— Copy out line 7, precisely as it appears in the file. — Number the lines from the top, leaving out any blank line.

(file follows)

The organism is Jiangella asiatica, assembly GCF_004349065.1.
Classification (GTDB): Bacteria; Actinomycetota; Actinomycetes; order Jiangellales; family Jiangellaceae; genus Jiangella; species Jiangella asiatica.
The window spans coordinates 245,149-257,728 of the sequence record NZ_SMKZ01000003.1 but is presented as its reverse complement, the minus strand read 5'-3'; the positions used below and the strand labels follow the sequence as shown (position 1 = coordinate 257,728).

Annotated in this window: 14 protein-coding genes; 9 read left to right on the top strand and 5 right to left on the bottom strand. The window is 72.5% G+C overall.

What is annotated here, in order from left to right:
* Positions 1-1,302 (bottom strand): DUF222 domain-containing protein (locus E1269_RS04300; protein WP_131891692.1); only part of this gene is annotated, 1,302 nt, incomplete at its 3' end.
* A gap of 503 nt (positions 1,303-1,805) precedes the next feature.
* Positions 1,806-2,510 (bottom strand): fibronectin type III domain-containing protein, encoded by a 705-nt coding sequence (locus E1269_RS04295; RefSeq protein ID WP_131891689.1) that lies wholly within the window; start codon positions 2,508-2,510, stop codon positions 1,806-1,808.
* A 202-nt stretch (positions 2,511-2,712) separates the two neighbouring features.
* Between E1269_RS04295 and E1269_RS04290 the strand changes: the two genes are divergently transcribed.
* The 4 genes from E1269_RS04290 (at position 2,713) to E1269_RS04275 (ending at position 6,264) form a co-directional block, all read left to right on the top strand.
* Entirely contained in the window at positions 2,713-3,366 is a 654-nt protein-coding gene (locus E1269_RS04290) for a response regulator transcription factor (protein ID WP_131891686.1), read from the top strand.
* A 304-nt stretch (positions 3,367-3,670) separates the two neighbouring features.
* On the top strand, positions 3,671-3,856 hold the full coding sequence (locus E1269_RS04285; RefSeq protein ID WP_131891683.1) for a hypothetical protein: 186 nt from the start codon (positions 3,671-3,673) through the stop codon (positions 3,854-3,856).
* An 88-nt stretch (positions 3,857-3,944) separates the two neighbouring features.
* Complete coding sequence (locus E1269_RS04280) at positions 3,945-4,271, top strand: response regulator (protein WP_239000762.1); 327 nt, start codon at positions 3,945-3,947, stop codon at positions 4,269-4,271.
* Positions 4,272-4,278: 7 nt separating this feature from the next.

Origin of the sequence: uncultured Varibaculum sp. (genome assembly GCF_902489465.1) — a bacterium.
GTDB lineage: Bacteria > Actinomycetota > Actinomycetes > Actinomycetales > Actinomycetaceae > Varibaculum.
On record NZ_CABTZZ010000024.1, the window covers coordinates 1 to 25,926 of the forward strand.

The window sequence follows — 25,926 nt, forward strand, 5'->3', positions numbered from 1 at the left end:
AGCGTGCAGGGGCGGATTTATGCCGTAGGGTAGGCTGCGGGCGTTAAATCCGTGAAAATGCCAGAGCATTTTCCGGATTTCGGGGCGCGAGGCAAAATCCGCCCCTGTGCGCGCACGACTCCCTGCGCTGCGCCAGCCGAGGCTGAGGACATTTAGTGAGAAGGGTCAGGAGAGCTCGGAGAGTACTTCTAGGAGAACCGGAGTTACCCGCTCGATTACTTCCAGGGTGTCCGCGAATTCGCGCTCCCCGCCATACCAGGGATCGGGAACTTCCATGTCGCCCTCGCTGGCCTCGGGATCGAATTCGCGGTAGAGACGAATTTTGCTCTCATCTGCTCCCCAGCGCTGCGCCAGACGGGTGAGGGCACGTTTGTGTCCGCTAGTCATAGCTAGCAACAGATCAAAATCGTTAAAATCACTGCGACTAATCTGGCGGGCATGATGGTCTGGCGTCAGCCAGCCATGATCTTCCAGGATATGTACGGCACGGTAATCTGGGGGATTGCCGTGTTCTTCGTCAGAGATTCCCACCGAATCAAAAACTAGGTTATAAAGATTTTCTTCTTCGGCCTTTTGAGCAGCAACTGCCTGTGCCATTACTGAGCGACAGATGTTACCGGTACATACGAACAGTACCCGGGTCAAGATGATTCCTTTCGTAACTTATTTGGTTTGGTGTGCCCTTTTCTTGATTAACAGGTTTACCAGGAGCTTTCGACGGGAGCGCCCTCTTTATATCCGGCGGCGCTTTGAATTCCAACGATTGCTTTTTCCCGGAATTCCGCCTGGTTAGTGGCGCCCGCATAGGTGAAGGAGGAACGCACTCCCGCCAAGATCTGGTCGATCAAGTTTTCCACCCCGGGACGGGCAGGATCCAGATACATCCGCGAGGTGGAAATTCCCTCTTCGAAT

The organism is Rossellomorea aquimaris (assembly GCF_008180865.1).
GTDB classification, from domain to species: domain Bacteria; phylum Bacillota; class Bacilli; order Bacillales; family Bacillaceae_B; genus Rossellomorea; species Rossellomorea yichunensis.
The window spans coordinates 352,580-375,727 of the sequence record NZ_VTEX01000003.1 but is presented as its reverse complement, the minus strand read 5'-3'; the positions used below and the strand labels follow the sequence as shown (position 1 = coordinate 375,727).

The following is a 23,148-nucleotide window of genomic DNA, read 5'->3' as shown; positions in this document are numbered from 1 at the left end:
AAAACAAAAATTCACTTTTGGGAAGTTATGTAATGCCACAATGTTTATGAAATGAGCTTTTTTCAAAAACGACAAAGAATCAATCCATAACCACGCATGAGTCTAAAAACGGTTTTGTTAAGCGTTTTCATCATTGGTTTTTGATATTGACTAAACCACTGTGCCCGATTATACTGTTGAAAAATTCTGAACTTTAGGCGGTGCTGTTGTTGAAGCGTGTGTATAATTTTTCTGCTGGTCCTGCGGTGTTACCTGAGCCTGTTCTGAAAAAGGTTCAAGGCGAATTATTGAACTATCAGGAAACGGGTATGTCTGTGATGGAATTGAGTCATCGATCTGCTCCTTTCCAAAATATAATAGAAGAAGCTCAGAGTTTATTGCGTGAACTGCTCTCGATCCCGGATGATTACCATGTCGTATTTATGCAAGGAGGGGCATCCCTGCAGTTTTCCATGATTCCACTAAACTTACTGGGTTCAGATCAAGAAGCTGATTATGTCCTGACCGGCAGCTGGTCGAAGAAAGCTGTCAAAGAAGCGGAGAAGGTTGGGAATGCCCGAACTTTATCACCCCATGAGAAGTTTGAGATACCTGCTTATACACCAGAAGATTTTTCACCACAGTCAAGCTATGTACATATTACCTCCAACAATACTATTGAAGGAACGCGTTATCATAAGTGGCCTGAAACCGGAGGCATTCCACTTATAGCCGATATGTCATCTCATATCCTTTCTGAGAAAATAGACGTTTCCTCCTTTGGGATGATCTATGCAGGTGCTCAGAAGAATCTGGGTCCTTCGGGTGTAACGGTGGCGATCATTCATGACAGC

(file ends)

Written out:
* A gap of 503 nt (positions 1,303-1,805) precedes the next feature.